[UA-discuss] email address in .family TLD rejected [was: Reddit thread]

Roberto Gaetano roberto_gaetano at hotmail.com
Fri Jul 30 11:51:40 UTC 2021

I wonder whether the problem is not a difficult technical issue, but just the insane and unnecessary assumptions that some programmers make.

One experience as user. A few years ago I was travelling in India, and had hard times in entering my mobile phone number in online forms. The issue was not the international country code, that was accepted, but the overall length of the phone number, that in India is one less than in Austria. Why on earth a country with a bit more than 8M inhabitants needs phone numbers that are longer than a country more than two orders of magnitude bigger is the wrong question, though - the right question is why, if the standard length of an international phone number is 15, some programmers limit that to 12?

One experience as programmer. A software that I was in charge for, developed in the late 70’s, started failing a few years later for no apparent reason. Debugging showed that there was a check that the date was lower than 1/1/1984, so that when the planning for 1984 started the dates were rejected. I connected that to the fact that the original programmer, whom I knew, was an Orwell fan.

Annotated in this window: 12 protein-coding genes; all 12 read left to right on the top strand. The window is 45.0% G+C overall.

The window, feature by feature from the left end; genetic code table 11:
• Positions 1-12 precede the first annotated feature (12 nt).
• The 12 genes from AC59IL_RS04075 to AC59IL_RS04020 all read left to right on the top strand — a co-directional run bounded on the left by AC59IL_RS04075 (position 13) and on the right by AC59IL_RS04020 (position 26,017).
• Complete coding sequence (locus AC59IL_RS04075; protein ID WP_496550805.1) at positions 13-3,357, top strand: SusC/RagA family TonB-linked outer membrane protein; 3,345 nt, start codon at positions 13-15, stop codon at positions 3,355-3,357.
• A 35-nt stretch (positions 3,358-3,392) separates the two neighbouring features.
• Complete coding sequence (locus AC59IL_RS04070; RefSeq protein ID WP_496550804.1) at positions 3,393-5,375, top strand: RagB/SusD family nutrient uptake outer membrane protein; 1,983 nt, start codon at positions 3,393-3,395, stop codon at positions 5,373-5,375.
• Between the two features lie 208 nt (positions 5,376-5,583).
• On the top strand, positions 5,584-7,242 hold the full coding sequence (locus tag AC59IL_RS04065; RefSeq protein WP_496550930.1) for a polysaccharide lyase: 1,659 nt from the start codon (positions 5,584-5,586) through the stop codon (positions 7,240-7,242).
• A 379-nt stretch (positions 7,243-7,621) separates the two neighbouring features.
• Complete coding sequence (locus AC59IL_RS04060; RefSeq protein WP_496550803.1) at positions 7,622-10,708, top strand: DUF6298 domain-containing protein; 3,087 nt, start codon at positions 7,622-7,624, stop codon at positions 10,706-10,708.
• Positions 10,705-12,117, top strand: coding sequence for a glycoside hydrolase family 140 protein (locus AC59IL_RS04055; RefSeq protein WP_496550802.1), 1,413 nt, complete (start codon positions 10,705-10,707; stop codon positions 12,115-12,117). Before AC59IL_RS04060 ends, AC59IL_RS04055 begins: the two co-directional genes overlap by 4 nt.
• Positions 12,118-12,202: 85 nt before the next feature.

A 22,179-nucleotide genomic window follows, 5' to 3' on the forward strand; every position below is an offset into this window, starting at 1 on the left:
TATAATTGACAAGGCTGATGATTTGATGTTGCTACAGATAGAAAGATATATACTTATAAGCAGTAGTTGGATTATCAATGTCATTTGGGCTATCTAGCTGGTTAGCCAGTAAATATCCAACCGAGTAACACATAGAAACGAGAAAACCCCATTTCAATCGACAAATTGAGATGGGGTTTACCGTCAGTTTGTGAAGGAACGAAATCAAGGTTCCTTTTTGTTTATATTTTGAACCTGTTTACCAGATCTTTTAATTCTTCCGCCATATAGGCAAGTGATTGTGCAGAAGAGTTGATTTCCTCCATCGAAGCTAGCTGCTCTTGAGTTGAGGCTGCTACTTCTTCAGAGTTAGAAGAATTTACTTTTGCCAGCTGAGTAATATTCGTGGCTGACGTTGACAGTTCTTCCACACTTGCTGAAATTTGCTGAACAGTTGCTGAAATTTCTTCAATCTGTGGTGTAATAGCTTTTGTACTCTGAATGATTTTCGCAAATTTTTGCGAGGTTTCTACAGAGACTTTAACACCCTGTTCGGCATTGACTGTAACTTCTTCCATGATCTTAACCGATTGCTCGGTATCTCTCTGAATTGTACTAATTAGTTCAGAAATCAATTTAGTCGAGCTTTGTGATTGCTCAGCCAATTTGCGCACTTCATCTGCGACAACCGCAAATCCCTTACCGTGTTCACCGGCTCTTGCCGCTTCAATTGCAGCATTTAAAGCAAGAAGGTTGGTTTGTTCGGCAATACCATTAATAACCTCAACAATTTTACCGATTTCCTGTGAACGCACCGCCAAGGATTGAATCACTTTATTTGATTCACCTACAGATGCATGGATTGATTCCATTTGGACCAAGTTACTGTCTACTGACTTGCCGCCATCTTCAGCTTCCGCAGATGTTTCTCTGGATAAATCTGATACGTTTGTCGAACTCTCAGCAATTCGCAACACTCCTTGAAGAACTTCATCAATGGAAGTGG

> On 30.07.2021, at 11:41, Vittorio Bertola via UA-discuss <ua-discuss at icann.org> wrote:
>> Il 29/07/2021 22:42 John Levine via UA-discuss <ua-discuss at icann.org> ha scritto:
>> Indeed, but there is little reason for people who run web sites to care.  As we know, the new TLDs
>> have largely failed, and the largest ones are basically fashion accessories in China, where they
>> are unlikely to be used for e-mail.  I can make an argument for IDN and EAI support in that it makes the
>> net accessible to people who don't speak languages written in latin alphabets, but I cannot make
>> a plausible argument about why they should care about the 1300 registrants of .hockey.
> Last week a friend of mine couldn't fill a form on a governmental agency website because it would reject an email address in .info, so it's not just about the newer "vanity" gTLDs - there are still people out there rejecting the ones from 2001, including those with several million registrations.
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> Vittorio Bertola | Head of Policy & Innovation, Open-Xchange
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